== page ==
The performance and application range of biobased lubricants is growing ever broader. Several biolubricants have been placed on the market, including plant-oil based products and synthetic plant-based lubricants. In this article, Rolf Luther from FUCHS EUROPE SCHMIERSTOFFE GmbH in Mannheim talks about the technical properties and potential application areas of biolubricants, some of which have been shown to be superior to conventional crude oil-based products.
High-performance lubricants are used in a broad range of different industrial applications. Chemie-Technik GmbH supplies numerous industrial sectors around the world with lubricants oils greases and sprays. In the coming years the company plans to focus increasingly on the use of renewable resources for the production of lubricants. The company always places a great deal of importance on producing high-quality products.
A major goal of the bioeconomy is to use larger quantities of biobased raw materials to produce energy, transport fuels and feedstock for industrial processes. This requires detailed analyses, simulations, concepts and processes. Major focus needs to be placed on issues relating to crop production, biomass potentials, land surface requirements, conversion technologies, biobased value creation networks and food security. Agriculture, forestry, waste management and the industry in general will need to work in concert as far as the raw materials all of them use or deal with are concerned.
Examples of fuels produced from biomass are biomethane, renewable natural gas (RNG), biogenic hydrogen, biokerosene, biomethanol, bioethanol and higher alcohols. However, in future, care must be taken to avoid the well-documented conflict between crops used for food and those used for fuel production. The bioeconomy strategy therefore calls for only using the biomass that cannot be used for producing food. Microalgae, biowaste and residual materials have huge potential in this area.
Biomass can be used to produce chemicals, fibres, pigments and plastics. These products are either identical to their petroleum-based counterparts or have completely new properties. Biorefineries will play a key role in the transition to a bioeconomy. There is great expectation placed on the potential ability to convert the countless carbon compounds in biomass into chemicals and material components.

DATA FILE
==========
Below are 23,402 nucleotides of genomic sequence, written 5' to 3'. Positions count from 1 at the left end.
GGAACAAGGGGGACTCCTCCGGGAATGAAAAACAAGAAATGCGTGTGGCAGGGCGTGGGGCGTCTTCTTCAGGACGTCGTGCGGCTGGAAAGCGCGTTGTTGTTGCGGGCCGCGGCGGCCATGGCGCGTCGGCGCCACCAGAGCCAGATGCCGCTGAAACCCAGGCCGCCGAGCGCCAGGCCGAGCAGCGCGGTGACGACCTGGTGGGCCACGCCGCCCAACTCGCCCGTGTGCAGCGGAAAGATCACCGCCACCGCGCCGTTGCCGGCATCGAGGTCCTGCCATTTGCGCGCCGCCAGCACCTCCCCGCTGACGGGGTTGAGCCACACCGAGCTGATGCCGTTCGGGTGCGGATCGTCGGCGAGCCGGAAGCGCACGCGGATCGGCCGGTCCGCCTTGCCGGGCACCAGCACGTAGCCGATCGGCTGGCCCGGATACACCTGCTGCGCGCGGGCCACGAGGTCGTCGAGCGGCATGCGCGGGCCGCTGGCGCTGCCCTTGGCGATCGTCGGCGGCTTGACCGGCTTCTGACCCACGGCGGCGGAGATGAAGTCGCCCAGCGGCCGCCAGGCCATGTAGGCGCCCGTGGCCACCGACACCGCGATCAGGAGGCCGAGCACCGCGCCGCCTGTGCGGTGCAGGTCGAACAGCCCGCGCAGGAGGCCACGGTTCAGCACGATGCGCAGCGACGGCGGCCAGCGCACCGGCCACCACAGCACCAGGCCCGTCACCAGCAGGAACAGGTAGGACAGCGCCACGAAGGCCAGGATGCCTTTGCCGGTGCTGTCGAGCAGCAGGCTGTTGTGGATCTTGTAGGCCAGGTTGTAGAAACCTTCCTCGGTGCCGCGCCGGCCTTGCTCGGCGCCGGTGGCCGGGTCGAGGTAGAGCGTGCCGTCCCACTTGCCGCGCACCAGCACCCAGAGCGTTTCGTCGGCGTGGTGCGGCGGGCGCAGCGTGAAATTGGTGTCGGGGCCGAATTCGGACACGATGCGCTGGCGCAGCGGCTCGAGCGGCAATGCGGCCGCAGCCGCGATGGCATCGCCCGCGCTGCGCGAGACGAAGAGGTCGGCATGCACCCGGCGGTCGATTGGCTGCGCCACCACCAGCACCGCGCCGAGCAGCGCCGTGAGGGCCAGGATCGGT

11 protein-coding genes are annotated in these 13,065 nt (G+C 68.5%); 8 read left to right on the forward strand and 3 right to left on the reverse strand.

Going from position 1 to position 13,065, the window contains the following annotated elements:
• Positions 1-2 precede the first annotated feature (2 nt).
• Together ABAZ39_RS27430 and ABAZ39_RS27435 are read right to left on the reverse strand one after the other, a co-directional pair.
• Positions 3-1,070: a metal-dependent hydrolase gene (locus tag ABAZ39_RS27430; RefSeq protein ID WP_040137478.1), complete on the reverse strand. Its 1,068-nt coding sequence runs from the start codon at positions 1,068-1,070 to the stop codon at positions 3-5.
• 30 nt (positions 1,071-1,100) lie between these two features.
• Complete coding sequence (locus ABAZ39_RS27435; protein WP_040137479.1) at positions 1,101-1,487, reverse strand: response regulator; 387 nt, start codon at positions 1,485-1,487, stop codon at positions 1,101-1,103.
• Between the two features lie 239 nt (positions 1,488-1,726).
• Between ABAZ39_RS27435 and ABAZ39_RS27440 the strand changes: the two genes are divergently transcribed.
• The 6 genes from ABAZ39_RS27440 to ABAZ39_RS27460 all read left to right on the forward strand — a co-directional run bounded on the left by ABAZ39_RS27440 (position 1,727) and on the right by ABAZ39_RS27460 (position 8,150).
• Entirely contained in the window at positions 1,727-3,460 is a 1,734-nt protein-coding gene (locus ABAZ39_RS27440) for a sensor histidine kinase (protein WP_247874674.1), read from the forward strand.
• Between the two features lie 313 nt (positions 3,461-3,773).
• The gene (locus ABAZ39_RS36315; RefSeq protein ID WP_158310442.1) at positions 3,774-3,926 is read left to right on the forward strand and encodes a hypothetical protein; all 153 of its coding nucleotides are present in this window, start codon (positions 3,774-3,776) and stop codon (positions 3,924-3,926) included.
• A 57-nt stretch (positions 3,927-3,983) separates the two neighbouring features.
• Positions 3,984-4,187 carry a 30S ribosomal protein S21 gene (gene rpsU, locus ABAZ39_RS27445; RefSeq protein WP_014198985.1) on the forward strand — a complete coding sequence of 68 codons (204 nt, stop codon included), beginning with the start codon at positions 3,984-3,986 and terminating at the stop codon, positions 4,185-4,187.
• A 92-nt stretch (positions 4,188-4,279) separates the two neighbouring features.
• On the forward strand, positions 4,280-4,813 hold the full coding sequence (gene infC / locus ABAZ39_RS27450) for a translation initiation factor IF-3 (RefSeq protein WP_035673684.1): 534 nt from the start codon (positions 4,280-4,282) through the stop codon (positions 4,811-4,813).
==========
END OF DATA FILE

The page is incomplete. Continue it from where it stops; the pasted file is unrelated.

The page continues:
Agricultural land on Earth is limited. However, the increased need for food and feed coupled with the increasing use of biomass feedstocks leads to areas of conflict such as intensive farming, biodiversity loss, land grabbing and indirect land use change. Governments are faced with the major challenge of having to deal with and shape the bioeconomy while taking equally into account the ecological, economic and ethical concerns and integrating them in sustainable solutions.
Nature provides the material basis for a bioeconomy. Preventive and production-integrated environmental protection will therefore become even more important in a bioeconomy. Powerful analytical systems that can be used in industrial processes or in the field will provide information about soil, air and water quality. Environmental analytics and monitoring are crucial for the bioeconomy.
Many chemicals in lubricants and washing powder are produced from fossil fuel. However, as fossil fuel is limited and reserves are slowly but surely running out, finding suitable substitutes is essential. This is the only way to ensure that much needed working materials continue to be available in the future. Sandra Heß from the University of Konstanz is involved in an interdisciplinary PhD project that explores the production of plastics, lubricants and surfactants from algal oil.
The aim of the Technofunctional Proteins (TeFuProt) innovation alliance is to develop in an environmentally compatible way new products with high earnings potential by using proteins from agricultural residues. As part of the alliance, the lubricant company FUCHS EUROPE SCHMIERSTOFFE GmbH from Mannheim will add modified rapeseed proteins as non-toxic additives to its product portfolio. The use of proteins from renewable raw materials contributes to the creation of a biobased, sustainable economy.
k-labor GmbH focuses on the initial inspection of samples for the automotive industry and the testing of a broad range of different materials. k-labor also specialises in environmental simulations and durability testing and offers consulting and the transfer of technologies in the plastics sector.
Algae are rich in valuable substances and can be grown easily, which makes them promising candidates for the sustainable production of raw materials. The work done by Prof. Dr. Stefan Mecking at the University of Konstanz in cooperation with plant physiologist Prof. Dr. Peter Kroth, confirms this. The two scientists have developed a method to transform algae oil into high-quality chemical raw materials which can, amongst other things, be used for the production of polymers. This opens up new possibilities for the use of algae as a raw material source beyond just a substitute for crude oil.
Biogenic raw materials have never been as popular as they are now. Efforts to tap renewable carbon resources are already underway, despite the fact that new oil drilling technologies are boosting fossil fuel stockpiles. In the medium term, industry will have to expand its raw materials base, and in the long term it may have to renew it completely. Industrial biotechnology is one of the key technologies in the transition from an economy based on fossil fuels to one based on renewable resources. The microbes that produce renewable resources need access to a sufficient supply of biomass. But what kind of biomass will they use and do we have enough of it?